Nevertheless, a proposal must be offered, despite the inherent contradictions: “The extreme moderates’ non-negotiable demand? Negotiation. We won’t compromise until we see some compromising.”
The thesis throughout is that the more complex and unprecedented life gets, the more people in the public sphere insist their positions are unquestionably correct — and that anyone with an alternate proposal is working from bad faith. Or, as O’Rourke puts it, “Everything is much more wrong than it ever was, and we are much more right about it. We’re all mad at each other and incensed that others are furious with us.”
Technology isn’t helping: “Social media polarizes our politics by allowing us all — no matter how wrong we are about a political issue — to find a large, enthusiastic group of people who are even wronger.”
O’Rourke illustrates with a literary timeline: “When words had to be carved in stone, we got the Ten Commandments. When we needed to make our own ink and chase a goose around the yard to obtain a quill, we got William Shakespeare. When the fountain pen was invented, we got Henry James. When the typewriter came along, we got Jack Kerouac. And with the advent of the smartphone keypad, we got Donald Trump on Twitter.”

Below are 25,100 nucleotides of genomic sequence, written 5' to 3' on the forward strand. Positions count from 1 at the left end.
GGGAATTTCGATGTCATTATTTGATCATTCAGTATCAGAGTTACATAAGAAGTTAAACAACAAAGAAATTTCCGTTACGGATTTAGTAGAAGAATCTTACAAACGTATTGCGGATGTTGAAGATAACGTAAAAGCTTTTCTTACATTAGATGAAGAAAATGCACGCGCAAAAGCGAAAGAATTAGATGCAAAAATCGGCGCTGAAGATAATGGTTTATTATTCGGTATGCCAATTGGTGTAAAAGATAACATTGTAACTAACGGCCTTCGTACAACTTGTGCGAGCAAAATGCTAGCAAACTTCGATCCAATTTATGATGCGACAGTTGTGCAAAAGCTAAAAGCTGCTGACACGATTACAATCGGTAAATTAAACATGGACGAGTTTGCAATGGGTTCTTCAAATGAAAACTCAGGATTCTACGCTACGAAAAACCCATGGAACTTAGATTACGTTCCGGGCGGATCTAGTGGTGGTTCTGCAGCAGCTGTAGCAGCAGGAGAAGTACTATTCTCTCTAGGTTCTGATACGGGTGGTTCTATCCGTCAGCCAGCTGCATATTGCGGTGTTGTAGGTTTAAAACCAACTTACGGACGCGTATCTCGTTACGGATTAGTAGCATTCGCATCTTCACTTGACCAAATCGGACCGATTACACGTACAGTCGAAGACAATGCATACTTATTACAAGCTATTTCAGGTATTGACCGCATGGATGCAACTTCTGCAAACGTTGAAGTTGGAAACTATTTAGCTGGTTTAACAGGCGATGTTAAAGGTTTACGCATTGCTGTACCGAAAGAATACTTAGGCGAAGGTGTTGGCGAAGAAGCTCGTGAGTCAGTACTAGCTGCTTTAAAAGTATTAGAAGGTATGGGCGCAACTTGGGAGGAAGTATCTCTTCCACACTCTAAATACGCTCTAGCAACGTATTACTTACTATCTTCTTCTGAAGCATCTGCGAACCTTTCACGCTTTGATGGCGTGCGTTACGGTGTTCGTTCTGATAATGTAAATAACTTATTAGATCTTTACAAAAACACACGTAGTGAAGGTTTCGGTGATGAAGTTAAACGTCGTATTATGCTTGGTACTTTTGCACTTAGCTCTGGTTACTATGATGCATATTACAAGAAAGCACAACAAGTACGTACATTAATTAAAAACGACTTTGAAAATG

So what to do about all this? O’Rourke turns to the Founding Fathers for some sage advice. (And it’s notable, the comedy in these essays, like much of O’Rourke’s work, is often underpinned by extensively footnoted history and data … there is no small risk of learning something while reading, despite one’s best intentions.)
He provides Washington’s Farewell Address (mostly written by Alexander Hamilton) as a prime example of how the dangers posed by unchecked partisanism remain as relevant today as they did at the founding of the country (or vice versa). I in turn provide them to you, as they are both timely words to consider as we enter a particularly divisive election season, and an excellent lesson to go inflict on the kids after I manage to unroll myself from this hammock.
Washington said, “The alternate domination of one faction over another, sharpened by the spirit of revenge, natural to party dissension … has perpetrated the most horrid enormities [and] is itself a frightful despotism. […] the common and continual mischiefs of the spirit of party are sufficient to make it the interest and duty of a wise people to discourage and restrain it. […]